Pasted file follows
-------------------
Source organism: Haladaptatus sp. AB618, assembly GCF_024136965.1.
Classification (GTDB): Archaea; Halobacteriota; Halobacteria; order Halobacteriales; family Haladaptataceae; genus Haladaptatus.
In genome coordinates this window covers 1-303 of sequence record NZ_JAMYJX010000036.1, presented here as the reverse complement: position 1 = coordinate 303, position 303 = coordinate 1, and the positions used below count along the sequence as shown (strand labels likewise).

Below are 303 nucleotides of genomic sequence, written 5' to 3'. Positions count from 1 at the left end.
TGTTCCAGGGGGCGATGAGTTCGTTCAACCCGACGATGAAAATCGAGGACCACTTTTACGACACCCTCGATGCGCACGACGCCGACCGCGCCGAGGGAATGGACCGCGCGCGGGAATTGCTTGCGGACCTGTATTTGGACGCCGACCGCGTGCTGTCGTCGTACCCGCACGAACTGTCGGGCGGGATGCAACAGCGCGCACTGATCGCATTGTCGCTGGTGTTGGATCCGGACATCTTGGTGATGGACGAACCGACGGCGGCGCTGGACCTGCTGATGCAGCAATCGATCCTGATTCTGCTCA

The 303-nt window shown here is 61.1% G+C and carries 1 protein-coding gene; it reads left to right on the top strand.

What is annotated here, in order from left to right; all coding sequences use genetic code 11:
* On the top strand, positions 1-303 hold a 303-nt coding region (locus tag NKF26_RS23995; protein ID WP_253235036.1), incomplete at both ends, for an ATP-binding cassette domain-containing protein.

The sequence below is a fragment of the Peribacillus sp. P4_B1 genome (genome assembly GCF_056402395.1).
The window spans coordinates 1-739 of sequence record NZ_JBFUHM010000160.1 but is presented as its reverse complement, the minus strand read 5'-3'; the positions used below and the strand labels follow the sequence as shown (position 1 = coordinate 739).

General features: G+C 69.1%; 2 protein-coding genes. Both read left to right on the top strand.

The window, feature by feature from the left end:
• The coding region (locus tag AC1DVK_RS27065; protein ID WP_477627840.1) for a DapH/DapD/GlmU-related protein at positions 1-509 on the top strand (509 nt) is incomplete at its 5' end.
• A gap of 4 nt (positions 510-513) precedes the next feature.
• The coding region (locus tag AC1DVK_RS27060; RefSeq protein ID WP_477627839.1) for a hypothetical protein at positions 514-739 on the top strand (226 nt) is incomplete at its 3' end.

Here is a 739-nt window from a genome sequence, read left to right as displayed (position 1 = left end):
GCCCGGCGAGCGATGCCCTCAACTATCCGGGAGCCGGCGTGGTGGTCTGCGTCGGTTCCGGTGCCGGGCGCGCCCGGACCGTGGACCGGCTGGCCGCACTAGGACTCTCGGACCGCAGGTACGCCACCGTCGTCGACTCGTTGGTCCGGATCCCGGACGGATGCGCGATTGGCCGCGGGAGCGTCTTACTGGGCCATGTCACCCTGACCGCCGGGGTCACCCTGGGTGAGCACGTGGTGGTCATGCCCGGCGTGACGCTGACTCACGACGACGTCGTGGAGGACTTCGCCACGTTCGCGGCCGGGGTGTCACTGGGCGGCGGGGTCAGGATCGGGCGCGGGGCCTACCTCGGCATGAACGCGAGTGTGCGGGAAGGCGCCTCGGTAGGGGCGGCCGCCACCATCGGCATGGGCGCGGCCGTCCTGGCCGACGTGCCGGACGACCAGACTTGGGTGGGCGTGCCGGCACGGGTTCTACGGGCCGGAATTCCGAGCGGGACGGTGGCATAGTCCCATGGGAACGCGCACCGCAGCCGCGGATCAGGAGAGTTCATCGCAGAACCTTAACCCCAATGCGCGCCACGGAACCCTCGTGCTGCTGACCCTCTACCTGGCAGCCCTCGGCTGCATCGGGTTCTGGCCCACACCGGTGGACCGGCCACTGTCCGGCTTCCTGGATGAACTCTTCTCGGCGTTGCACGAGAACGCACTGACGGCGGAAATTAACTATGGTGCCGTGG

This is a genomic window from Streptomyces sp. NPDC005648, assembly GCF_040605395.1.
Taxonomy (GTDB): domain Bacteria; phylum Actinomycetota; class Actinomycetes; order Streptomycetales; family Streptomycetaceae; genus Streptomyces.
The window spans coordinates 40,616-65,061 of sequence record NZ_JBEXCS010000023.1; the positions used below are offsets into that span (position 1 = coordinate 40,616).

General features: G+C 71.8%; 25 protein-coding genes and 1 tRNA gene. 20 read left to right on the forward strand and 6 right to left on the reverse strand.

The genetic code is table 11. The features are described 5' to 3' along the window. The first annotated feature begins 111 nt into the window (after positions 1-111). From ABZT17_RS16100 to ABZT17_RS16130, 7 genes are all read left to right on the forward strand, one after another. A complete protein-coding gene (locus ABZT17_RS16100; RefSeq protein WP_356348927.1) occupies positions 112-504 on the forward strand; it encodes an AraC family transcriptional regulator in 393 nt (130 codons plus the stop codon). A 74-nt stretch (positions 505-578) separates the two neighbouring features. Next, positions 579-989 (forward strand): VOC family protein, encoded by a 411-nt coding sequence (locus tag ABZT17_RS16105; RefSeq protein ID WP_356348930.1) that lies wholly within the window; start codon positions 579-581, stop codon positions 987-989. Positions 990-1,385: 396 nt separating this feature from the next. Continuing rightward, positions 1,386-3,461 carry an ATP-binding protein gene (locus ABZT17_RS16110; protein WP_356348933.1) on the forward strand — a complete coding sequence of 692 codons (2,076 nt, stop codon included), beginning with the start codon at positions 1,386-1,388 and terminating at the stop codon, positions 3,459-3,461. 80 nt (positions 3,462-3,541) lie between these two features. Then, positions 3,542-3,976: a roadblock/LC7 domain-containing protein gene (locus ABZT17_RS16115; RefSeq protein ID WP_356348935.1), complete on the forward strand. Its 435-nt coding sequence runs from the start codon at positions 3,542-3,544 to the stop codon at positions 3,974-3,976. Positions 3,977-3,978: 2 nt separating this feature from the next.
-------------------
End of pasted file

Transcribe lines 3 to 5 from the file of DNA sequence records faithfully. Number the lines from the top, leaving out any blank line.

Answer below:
In genome coordinates this window covers 1-303 of sequence record NZ_JAMYJX010000036.1, presented here as the reverse complement: position 1 = coordinate 303, position 303 = coordinate 1, and the positions used below count along the sequence as shown (strand labels likewise).

Below are 303 nucleotides of genomic sequence, written 5' to 3'. Positions count from 1 at the left end.
TGTTCCAGGGGGCGATGAGTTCGTTCAACCCGACGATGAAAATCGAGGACCACTTTTACGACACCCTCGATGCGCACGACGCCGACCGCGCCGAGGGAATGGACCGCGCGCGGGAATTGCTTGCGGACCTGTATTTGGACGCCGACCGCGTGCTGTCGTCGTACCCGCACGAACTGTCGGGCGGGATGCAACAGCGCGCACTGATCGCATTGTCGCTGGTGTTGGATCCGGACATCTTGGTGATGGACGAACCGACGGCGGCGCTGGACCTGCTGATGCAGCAATCGATCCTGATTCTGCTCA